Ian S. McBride

Software Engineer

Smigle a Minimalist Blog Theme for Hugo

The site you’re now reading was built with smigle, a publicly shared blog theme I created from scratch for the Hugo static site generator. If you’re dissastified with Hugo’s official collection of themes (currently it contains 403 themes) and want a blog that exactly meets your needs, I recommend building your own theme. It’s a short, straight-forward process, and my hope is that from reading about my experience building smigle, which took only one two-week sprint, you’ll decide to build your own theme too.

Influential themes

As a non-design person, I began smigle as I do with most frontend designs: I searched for existing designs and borrowed ideas from them. Here are the top five themes that I drew from, from most to least amount of influence.

  1. sumnerevans’ smol - comfortable room for writing, no-frills layout, prominent header, excellent portfolio page
  2. colorchestra’s smol - appealing design contraints (no JS, no bloat)
  3. PaperMod - loved the simplicity, typography, and B&W color scheme
  4. Cupper - sensible instructions for theme users
  5. Mini - liked the simplicity

At first glance, you’d may be tempted to say smigle is no different than sumnerevans’ smol. In truth, the general layout and font are the same, but under the hood, there are many differences. That author based his theme on colorchestra’s theme with same name, but in the process, reversed “no bloat” ethos of the original smol. sumnerevans’ smol has commenting, search, light/dark mode, and something called openring that gives highlights of other blogs you read. When I started smigle, I used the original smol as the base and introduced that sumnerevan’s general layout and font, without including any of the blog features I consider to be bloat.

Little touches

After choosing the base layers of smigle, namely the scaffolding from the original smol and the layout from sumnerevans’ smol, I incorporated several little touches from other themes that made for a better overall feel.

  • An example site directory to give users a quick way to demonstrate the theme (modeled after cupper)
  • A bubble-like layout for the tags and categories pages (modeled after mini)
  • A yearly grouping in the posts page (modeled after mini)

Then I borrowed one more piece from sumnerevans’ theme: the simple, collapsible portfolio page design. With collapsible content, the portfolio is still readable as my career continues and my portfolio grows in length. What made this feature so simple is that the user interaction was accomplished with only two HTML5 tags, details and summary, and all the styling it needed was an off-white background color, margin, padding, and float right for the date.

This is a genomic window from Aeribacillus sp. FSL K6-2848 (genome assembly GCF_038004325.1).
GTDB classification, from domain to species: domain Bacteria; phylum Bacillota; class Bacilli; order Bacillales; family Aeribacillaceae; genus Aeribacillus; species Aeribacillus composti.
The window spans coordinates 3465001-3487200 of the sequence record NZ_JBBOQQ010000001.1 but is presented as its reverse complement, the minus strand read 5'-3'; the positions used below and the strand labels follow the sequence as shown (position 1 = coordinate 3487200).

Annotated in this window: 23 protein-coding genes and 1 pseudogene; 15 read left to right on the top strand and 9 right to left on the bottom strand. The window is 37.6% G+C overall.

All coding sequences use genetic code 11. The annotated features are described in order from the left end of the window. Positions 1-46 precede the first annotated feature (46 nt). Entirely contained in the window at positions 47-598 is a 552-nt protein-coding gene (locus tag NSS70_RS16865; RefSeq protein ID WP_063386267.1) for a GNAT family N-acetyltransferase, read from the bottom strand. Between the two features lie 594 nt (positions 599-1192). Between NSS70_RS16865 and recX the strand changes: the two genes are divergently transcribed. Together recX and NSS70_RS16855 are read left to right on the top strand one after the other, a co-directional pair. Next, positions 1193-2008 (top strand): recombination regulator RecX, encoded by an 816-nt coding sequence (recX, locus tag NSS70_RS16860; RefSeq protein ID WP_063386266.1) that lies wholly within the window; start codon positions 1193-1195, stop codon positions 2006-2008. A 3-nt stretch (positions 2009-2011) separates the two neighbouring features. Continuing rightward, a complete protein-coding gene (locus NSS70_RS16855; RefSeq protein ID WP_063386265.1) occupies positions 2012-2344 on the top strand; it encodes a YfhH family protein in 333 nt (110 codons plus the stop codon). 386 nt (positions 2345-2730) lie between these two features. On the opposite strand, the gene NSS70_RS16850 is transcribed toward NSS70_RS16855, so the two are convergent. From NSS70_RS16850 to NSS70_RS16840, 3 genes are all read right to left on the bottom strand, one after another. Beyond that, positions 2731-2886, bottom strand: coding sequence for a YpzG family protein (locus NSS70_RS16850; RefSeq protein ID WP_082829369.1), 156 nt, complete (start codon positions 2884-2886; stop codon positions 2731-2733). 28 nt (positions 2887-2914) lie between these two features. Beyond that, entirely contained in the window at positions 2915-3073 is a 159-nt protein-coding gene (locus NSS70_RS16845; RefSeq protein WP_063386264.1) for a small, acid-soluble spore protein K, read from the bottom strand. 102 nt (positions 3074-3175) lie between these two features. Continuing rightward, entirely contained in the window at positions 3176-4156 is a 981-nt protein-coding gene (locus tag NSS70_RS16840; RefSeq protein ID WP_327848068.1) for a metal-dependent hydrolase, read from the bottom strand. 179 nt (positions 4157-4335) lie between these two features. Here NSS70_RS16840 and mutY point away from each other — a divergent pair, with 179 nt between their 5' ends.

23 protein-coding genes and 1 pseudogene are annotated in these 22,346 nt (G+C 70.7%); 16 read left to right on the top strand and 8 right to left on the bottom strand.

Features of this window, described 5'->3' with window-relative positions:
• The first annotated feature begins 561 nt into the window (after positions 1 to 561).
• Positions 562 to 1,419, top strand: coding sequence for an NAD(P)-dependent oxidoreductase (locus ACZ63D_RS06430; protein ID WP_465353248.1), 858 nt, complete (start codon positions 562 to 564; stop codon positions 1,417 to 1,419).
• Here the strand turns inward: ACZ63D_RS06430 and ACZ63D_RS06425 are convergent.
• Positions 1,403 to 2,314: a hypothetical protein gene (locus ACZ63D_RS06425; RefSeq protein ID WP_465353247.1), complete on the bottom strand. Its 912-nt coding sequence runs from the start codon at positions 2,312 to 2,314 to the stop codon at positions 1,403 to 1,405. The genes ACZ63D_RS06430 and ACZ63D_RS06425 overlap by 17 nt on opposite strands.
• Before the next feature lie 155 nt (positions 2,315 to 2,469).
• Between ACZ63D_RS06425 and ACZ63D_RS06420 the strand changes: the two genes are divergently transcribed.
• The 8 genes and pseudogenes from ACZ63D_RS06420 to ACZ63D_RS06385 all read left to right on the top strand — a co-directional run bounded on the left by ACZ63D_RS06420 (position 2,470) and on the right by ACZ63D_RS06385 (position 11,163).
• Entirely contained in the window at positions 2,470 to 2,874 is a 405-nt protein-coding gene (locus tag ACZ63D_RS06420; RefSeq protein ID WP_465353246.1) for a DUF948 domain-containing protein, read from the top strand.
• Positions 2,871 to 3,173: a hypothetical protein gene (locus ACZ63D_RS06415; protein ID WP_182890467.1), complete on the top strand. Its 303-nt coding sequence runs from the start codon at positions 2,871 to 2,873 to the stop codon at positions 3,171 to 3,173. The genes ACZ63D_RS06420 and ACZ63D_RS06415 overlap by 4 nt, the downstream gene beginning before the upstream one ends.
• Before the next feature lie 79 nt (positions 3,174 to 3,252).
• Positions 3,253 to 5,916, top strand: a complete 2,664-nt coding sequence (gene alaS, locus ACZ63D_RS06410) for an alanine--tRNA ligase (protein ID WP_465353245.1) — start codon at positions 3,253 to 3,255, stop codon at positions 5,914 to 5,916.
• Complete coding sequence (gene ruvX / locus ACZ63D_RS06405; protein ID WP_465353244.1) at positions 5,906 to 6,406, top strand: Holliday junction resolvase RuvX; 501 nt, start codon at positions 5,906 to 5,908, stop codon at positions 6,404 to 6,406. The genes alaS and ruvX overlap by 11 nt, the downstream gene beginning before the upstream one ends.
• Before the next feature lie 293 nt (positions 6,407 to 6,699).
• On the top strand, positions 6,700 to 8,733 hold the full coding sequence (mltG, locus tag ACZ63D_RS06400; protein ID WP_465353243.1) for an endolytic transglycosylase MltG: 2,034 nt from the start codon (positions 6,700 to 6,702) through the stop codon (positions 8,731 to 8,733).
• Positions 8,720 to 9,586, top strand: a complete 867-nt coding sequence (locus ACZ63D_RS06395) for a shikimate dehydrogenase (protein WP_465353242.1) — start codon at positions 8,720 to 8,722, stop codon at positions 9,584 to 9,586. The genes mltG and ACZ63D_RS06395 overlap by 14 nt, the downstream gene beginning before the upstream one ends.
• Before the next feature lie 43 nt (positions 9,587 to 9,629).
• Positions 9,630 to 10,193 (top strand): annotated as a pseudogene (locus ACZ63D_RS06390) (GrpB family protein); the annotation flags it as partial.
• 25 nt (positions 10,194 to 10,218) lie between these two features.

Despite having experience with web development and Jekyll (the Ruby-based static site generator), I faced some challenges when I built smigle because I was completely new to Hugo and Go (the language it’s written in).

  • Hugo templates, specifically the range and . syntax were confusing
  • Getting range to treat the last element was annoying (as discussed in an earlier post)
  • Overriding a theme’s static file paths was confusing

What helped get over these challenges was skimming and rereading the Hugo docs and searching through the Hugo community Discourse. As I pointed out in an another earlier post, the docs are vast and not well organized for beginners, but what can you do?

Favorite parts

As with any project, there some nifty parts to building smigle that made it a good experience.

  • Rendering a template using a data file (in my case a .yaml with portfolio details) was surprisingly easy and powerful. This feature enabled me to separate portfolio data from the HTML structure, which will make maintaining my portfolio a breeze since it just means editing a YAML file. Since a portfolio page was a personal need of mine and not pertaining to blog, I keep this page out of the smigle theme, but in the site that makes use of smigle.
  • Learning a little about the workflow with git submodules was interesting. This topic came up because the traditional way of using a Hugo theme involves cloning the theme repo as a submodule of your website repo.
  • Sharing smigle on Hugo’s official collection of themes was satisfying since anybody can now discover and reuse my work.